Recording A Company Voicemail That Shines

Business Communications Colors With Deanna Murray

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Hello, my name is Deanna Murray and I am a marketing and branding specialist who helps businesses realize their true potential by making their brands come to life.

Personal attention to detail and quality customer service are hard to achieve in this world, especially with the constant use of email and live chats for quality assistance.

Every now and then, a person just wants to pick up the phone and speak to a live person. But what happens when your business is being called after hours or while you’re on the sales floor assisting a customer?

A customer gets your voicemail.

Instead of using the boilerplate ‘We’re sorry, the person at 555-555-5555 is not available, please leave a message’ use your company’s voicemail to send a message about your brand and your dedication to customer satisfaction.

Here are some tips to make your company’s voicemail work for your business.

Write a script. This isn’t your personal voicemail. This is a representation of your business. Therefore, the message should be planned. It’s not a moody message. It’s not tongue-in-cheek.

It is a professional impression received by a potential customer when you are not available to talk. It should make a person want to either leave a message to get more information, jump in their car and engage in business right away or call back later.

Your voicemail is a chance to show your business is invested in customer service and in quality.

Every voice mail should include: Your company name, tagline, your address, your hours of operation and a timeframe for a person to expect a call back.

Tip: When writing your script, don’t be afraid to put in some references to company accomplishments or recent media wins. It’s OK to brag a little – just not too much.

Choose someone with a good radio voice to record it. Being the person recording the message on your voicemail is not a job for just anyone.

While a person has a pleasant speaking voice, that doesn’t mean it’ll convey the same way on a recording. If you have to, run some tests and figure out who has just the right amount of appeal and personality engrained in their voice.

Tip: Remember, when you’re choosing someone to record, don’t look at them when they’re recording. Make sure you like the quality of voice and message conveyed based solely on their words, speed of speech and intonation.

Make every second count. A good length for a voicemail message is about 20-30 seconds. Anything longer than that, unless you have menu items to choose from, is tedious and overpowering. People are busy! Remember? That’s why you didn’t answer the phone!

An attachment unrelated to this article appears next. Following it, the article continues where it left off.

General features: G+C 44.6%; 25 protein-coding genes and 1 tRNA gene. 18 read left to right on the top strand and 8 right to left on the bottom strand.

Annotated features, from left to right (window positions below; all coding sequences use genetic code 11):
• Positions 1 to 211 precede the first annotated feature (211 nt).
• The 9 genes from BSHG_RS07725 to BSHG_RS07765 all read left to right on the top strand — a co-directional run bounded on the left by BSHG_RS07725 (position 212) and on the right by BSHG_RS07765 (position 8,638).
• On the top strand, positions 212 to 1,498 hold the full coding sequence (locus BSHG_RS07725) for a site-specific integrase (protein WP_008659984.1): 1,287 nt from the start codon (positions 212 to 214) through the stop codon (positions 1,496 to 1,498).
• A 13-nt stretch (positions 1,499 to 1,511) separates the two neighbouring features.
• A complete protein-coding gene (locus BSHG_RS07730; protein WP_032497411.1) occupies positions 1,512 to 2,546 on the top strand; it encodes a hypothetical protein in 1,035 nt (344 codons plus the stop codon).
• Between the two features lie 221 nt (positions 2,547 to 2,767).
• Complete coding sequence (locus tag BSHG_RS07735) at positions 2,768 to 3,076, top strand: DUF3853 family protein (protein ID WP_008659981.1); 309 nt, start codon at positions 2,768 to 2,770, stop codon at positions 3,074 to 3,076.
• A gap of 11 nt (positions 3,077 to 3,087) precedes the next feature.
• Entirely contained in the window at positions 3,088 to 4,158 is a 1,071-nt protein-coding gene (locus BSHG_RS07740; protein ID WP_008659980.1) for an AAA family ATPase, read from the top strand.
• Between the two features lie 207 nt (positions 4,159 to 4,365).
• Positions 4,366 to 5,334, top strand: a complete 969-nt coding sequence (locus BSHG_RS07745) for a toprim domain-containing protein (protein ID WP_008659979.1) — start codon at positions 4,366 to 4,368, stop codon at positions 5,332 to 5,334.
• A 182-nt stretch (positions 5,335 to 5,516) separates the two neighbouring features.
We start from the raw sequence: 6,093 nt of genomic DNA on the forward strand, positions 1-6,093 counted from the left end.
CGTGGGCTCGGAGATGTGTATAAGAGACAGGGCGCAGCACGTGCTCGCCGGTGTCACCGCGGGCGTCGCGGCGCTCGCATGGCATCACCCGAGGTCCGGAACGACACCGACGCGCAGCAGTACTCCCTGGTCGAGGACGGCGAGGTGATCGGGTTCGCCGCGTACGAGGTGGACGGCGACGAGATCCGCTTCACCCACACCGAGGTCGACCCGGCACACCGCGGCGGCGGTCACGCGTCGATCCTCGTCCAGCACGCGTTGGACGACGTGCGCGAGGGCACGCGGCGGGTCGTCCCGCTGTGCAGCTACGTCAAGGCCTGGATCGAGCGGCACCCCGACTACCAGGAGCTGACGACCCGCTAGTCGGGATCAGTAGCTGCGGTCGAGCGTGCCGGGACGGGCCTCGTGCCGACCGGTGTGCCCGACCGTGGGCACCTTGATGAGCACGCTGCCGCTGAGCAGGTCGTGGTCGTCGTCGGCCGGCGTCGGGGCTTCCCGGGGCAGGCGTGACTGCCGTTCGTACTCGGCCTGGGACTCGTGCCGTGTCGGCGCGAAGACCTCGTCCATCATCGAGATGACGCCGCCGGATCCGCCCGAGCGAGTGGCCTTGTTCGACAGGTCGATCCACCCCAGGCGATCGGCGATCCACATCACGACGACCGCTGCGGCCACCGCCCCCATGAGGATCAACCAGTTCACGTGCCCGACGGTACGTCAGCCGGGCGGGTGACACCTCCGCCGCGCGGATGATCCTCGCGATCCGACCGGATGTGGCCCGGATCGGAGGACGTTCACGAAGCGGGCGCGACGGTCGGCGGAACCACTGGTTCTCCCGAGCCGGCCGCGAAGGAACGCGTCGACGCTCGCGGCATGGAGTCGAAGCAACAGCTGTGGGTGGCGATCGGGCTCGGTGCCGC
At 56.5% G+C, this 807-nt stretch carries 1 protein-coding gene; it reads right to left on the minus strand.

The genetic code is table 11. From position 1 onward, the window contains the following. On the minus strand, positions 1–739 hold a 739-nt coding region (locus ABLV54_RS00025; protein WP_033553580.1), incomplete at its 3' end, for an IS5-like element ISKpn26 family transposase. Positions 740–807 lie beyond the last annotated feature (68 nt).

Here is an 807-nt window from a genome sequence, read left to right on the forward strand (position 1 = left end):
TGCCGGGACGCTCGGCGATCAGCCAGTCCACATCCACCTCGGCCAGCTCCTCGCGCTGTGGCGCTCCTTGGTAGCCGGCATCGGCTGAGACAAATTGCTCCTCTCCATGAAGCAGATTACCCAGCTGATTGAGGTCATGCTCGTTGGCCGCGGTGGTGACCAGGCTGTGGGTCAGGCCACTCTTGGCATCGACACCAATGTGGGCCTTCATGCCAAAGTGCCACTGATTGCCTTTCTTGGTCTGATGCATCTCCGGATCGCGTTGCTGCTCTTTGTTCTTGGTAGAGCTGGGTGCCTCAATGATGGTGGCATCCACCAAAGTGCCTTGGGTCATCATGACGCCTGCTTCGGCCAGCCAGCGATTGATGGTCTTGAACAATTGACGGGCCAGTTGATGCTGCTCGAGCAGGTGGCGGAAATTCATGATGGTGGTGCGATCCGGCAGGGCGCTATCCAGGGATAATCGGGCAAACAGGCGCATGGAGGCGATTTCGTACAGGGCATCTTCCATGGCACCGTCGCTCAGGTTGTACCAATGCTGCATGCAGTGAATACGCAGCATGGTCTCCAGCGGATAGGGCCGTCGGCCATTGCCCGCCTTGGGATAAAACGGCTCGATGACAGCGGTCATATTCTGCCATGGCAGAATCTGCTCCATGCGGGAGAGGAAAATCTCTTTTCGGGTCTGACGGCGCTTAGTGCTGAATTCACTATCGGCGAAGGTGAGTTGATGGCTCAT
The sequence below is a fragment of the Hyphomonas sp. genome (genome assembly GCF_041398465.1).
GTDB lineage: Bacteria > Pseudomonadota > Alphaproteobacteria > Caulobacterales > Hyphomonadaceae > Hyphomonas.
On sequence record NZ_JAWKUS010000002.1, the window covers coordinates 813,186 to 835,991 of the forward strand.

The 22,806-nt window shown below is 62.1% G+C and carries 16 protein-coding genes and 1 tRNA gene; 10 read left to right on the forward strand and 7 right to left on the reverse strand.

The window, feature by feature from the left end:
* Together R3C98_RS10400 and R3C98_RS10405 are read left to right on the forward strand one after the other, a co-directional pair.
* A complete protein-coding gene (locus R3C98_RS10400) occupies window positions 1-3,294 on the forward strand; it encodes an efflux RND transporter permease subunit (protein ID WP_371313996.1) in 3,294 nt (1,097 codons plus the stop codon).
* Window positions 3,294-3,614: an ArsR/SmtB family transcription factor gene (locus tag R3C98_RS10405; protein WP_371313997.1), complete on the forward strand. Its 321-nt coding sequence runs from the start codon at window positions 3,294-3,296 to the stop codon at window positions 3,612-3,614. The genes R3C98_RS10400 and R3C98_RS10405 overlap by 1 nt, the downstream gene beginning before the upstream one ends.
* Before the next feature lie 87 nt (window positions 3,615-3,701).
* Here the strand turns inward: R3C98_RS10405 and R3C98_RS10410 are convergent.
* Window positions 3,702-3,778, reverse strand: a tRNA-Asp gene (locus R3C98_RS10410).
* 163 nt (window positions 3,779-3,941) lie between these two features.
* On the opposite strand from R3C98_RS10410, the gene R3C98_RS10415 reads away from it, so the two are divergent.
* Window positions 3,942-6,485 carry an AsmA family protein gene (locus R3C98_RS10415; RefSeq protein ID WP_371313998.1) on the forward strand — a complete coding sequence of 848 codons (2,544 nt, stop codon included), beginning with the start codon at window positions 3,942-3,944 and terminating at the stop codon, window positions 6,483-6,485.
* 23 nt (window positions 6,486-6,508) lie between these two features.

Check it like clockwork. Now that your message is recorded, live up to the impression you want to leave a potential customer with – check your messages and call those who need a response back in a timely manner.

You could have the greatest message in the world but if you do not return your calls, your fantastic first impression is replaced with that of uncaring indifference.

Tip: Put a note in calendar to check messages every morning and at other points throughout the day you might not be available to take calls. Don’t take it lightly if a potential customer calls you. They’re more likely to engage than a customer who has emailed – calling shows personal interest and initiative and you have a higher chance of getting the person’s business.

Review and Redo. Just like all other aspects of your business, your voice mail message should be reviewed, at the very least, every 3 months. As your business grows, you might add more options within your message or highlight new wins. Maybe you’ll go through a rebranding and need to update your tagline.

Make sure any customer-facing message is reviewed in a timely manner and on a regular basis.

Making sure your voicemail message speaks to the business you are aspiring to be is simple if you follow these basic steps and then live up to the perception with strong product and fantastic customer service.

A good business person knows no detail is too small for a professional, polished touch – including your customer-facing voicemail messages.

 

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